Jam-Inspired Pound Cakes
A while back, I signed up for a Confituras Jam Share. Each month, I get a jar of jam made by Stephanie McClenny using local (to Austin), seasonal (in Austin) ingredients. (all the qualifiers are because i’m in omaha, and stephanie is – you guessed it! – in austin.)
I bought my first jars of Confituras Jams as a pre-Christmas gift for my parents. We liked the jams so much that my Dranny and I had a bit of a tussle over the last spoonful of the Salted Caramel Pear Butter. I am not ashamed to admit that I won. I love my Dranny, but that was darned good stuff and well worth the possibility that she’d retaliate by taking away a Christmas gift or three.
When I cracked open the box containing my second Jam Share, Strawberry Rose Petal Preserves, all I could think was that this jam deserved something fancier than my typical toast or biscuits or even simply being eaten straight out of the jar by the spoonful. So I pulled out my trusty copy of Southern Cakes certain that it’d have a recipe that’d suit.
Southern Cakes did not disappoint. In fact, it served up about five or six recipes that immediately struck my fancy that day. After whittling the list down to two pound cakes, one for the jam and one just because it was irresistible, I got to baking.
Pound Cake number one was a classic recipe destined to be smothered in a jam. Too bad I baked it about five or 10 minutes too long. It was good, but dry enough on the outer edges to distract me from the joy of its taste combined with the Strawberry Rose Petal Preserves. So, I was happy, but I knew right away that the cake wasn’t going to get much love and it certainly wasn’t going to get more jam.
I guess now would be about the right time to confess that these were the first pound cakes I’ve ever made. My family was much more of an angel food kind of family. Or at least we were while I was growing up during the age of fat-free, heart-healthy fad diets that demonized the amount of butter, sugar and eggs required for a real pound cake. That my first try came out only just okay shouldn’t come as surprise in light of this info.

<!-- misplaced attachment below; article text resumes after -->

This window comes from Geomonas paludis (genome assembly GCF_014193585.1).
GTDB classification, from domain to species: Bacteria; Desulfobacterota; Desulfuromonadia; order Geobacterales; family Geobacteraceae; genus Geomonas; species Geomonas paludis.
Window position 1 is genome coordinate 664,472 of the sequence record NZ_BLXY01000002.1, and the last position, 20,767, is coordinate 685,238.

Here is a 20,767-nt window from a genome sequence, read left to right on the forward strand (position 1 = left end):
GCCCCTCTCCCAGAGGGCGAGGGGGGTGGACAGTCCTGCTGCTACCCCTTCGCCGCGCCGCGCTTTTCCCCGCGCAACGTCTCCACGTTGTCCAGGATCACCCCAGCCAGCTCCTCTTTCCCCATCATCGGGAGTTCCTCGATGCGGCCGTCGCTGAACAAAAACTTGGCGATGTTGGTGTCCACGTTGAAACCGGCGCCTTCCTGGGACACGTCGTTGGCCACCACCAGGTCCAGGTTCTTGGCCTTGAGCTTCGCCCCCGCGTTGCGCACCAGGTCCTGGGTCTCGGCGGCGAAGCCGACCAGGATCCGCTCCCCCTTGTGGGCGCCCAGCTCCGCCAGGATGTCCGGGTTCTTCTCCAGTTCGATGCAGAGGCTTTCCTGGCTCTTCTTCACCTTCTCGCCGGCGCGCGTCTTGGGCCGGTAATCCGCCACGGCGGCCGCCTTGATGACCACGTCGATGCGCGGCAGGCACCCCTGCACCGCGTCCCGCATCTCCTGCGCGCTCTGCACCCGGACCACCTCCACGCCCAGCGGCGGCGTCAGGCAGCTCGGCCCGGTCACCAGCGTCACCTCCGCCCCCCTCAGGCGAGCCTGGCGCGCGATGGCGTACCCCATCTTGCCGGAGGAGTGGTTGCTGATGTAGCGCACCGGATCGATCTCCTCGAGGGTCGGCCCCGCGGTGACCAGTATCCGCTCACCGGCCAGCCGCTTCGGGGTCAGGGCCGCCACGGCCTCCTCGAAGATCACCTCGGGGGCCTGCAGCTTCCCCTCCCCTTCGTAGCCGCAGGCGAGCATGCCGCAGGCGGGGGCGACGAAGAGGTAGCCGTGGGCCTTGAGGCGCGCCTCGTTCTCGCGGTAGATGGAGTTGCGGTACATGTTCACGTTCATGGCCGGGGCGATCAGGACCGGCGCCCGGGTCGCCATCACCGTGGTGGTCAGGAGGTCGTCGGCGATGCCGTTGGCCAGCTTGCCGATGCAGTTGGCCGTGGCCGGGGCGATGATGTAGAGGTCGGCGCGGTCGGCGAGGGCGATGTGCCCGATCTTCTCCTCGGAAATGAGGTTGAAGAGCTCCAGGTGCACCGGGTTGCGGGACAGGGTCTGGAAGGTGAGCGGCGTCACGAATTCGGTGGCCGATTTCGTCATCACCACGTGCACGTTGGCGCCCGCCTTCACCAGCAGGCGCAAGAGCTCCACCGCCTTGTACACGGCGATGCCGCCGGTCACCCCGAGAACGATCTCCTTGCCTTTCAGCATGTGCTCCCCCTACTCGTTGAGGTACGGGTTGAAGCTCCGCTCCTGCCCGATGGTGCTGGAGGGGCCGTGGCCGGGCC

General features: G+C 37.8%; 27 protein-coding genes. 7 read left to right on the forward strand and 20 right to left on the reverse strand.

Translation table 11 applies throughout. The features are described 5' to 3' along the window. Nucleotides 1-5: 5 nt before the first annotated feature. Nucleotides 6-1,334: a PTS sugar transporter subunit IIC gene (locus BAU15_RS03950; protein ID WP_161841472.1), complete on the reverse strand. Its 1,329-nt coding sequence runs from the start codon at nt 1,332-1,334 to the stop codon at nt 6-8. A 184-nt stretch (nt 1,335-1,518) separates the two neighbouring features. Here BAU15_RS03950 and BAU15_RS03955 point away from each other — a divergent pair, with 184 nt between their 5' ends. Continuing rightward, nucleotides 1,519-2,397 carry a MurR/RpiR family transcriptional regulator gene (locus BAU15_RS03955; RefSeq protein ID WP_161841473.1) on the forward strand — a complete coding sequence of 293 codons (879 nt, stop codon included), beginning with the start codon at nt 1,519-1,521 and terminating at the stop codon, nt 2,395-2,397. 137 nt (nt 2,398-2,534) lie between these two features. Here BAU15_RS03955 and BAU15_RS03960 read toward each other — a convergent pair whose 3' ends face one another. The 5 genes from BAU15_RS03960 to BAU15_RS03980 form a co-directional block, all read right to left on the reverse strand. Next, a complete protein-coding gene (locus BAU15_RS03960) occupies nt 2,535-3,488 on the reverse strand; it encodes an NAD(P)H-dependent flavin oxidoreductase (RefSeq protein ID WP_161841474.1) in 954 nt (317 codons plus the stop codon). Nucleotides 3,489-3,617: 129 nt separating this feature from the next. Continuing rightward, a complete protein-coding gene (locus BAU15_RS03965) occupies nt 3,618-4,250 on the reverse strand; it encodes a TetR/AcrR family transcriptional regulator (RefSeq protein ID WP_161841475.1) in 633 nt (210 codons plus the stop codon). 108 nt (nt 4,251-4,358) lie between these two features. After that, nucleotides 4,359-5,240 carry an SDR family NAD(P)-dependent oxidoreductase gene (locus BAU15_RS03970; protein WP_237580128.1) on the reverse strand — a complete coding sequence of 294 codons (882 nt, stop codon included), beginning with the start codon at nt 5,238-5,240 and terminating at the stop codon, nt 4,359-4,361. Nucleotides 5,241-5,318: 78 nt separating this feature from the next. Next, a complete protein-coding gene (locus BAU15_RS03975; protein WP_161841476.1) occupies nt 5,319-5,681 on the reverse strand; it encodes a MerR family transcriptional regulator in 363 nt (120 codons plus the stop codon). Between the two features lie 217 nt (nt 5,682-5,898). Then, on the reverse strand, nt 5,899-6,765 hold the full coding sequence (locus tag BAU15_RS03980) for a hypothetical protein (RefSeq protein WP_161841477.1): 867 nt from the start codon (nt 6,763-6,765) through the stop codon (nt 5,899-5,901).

That’s okay though because it turns out that pound cake number two is where it was at during this baking mini-odyssey. And the frosting for it? Wowzer….
The second cake was a Brown Sugar Pound Cake. Unlike your traditional Pound Cakes that are made with a pound of each ingredient (butter, powered sugar, flour, eggs and a teaspoon of vanilla), this recipe was more complex, using flour, baking powder, salt, vanilla, milk, butter, brown sugar, regular sugar and eggs. The recipe recommends a “drizzle of Quick Caramel Glaze” to top it off. And the photo made it impossible to resist the recommendation. What should’ve been included in the directions is that the recipe for the caramel glaze would be enough to “drizzle” on two or three pound cakes.
I guess I shouldn’t be complaining though because the recipe was enough to coat the entire cake, create a pool of glaze in the center and to top off a slice of the too dry cake as well. You have to work fast with the glaze though because it sets up lickety-split once it’s off the heat.
Quite frankly, the end result of pound cake #2 was good enough that I might not have shared it. Except it is so rich that a small sliver of cake is enough for me. So I shared it and received rave reviews for the recipe.
It may not have been the Confituras smothered pound cake success I was looking for, but it was nice to be able to share the cake and not fight over the very last bite.
If you’re looking for the recipe for these cakes and the glaze, you can find them in Southern Cakes by Nancie McDermott. I’ve had this cookbook for a while now and have nearly every recipe I’ve tried, including my winning Carrot Cake recipe.
And if you’re looking for your own jars of of Confituras Jam, be sure to check out Stephanie’s website. She updates it with new offerings regularly as well as with info about buying her jam if you’re in Austin. Whether you share any of your jam is your business though.